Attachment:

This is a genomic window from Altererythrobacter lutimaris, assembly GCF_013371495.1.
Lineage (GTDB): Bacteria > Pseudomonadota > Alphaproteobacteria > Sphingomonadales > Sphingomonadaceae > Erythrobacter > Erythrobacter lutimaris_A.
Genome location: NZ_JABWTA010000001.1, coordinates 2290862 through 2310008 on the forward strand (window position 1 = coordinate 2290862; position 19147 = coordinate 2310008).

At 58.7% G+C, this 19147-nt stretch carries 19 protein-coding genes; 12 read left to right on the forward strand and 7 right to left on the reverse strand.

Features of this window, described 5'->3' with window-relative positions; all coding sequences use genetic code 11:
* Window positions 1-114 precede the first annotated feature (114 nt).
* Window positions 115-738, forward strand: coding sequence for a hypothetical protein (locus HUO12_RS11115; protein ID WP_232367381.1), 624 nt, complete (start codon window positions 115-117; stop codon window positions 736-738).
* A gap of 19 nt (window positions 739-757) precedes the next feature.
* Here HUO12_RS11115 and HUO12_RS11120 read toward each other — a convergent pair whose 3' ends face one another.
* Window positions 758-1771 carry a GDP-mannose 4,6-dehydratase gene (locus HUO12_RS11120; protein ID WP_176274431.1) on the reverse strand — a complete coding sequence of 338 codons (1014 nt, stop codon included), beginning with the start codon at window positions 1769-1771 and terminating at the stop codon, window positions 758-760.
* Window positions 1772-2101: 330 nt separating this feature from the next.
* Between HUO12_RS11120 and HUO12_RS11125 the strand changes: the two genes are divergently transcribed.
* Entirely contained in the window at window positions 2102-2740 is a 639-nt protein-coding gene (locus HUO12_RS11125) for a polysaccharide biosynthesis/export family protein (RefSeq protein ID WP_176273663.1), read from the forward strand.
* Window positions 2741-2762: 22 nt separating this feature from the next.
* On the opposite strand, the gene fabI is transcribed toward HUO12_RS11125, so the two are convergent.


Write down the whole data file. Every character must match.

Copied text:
This is a genomic window from Altererythrobacter lutimaris, assembly GCF_013371495.1.
Lineage (GTDB): Bacteria > Pseudomonadota > Alphaproteobacteria > Sphingomonadales > Sphingomonadaceae > Erythrobacter > Erythrobacter lutimaris_A.
Genome location: NZ_JABWTA010000001.1, coordinates 2290862 through 2310008 on the forward strand (window position 1 = coordinate 2290862; position 19147 = coordinate 2310008).

At 58.7% G+C, this 19147-nt stretch carries 19 protein-coding genes; 12 read left to right on the forward strand and 7 right to left on the reverse strand.

Features of this window, described 5'->3' with window-relative positions; all coding sequences use genetic code 11:
* Window positions 1-114 precede the first annotated feature (114 nt).
* Window positions 115-738, forward strand: coding sequence for a hypothetical protein (locus HUO12_RS11115; protein ID WP_232367381.1), 624 nt, complete (start codon window positions 115-117; stop codon window positions 736-738).
* A gap of 19 nt (window positions 739-757) precedes the next feature.
* Here HUO12_RS11115 and HUO12_RS11120 read toward each other — a convergent pair whose 3' ends face one another.
* Window positions 758-1771 carry a GDP-mannose 4,6-dehydratase gene (locus HUO12_RS11120; protein ID WP_176274431.1) on the reverse strand — a complete coding sequence of 338 codons (1014 nt, stop codon included), beginning with the start codon at window positions 1769-1771 and terminating at the stop codon, window positions 758-760.
* Window positions 1772-2101: 330 nt separating this feature from the next.
* Between HUO12_RS11120 and HUO12_RS11125 the strand changes: the two genes are divergently transcribed.
* Entirely contained in the window at window positions 2102-2740 is a 639-nt protein-coding gene (locus HUO12_RS11125) for a polysaccharide biosynthesis/export family protein (RefSeq protein ID WP_176273663.1), read from the forward strand.
* Window positions 2741-2762: 22 nt separating this feature from the next.
* On the opposite strand, the gene fabI is transcribed toward HUO12_RS11125, so the two are convergent.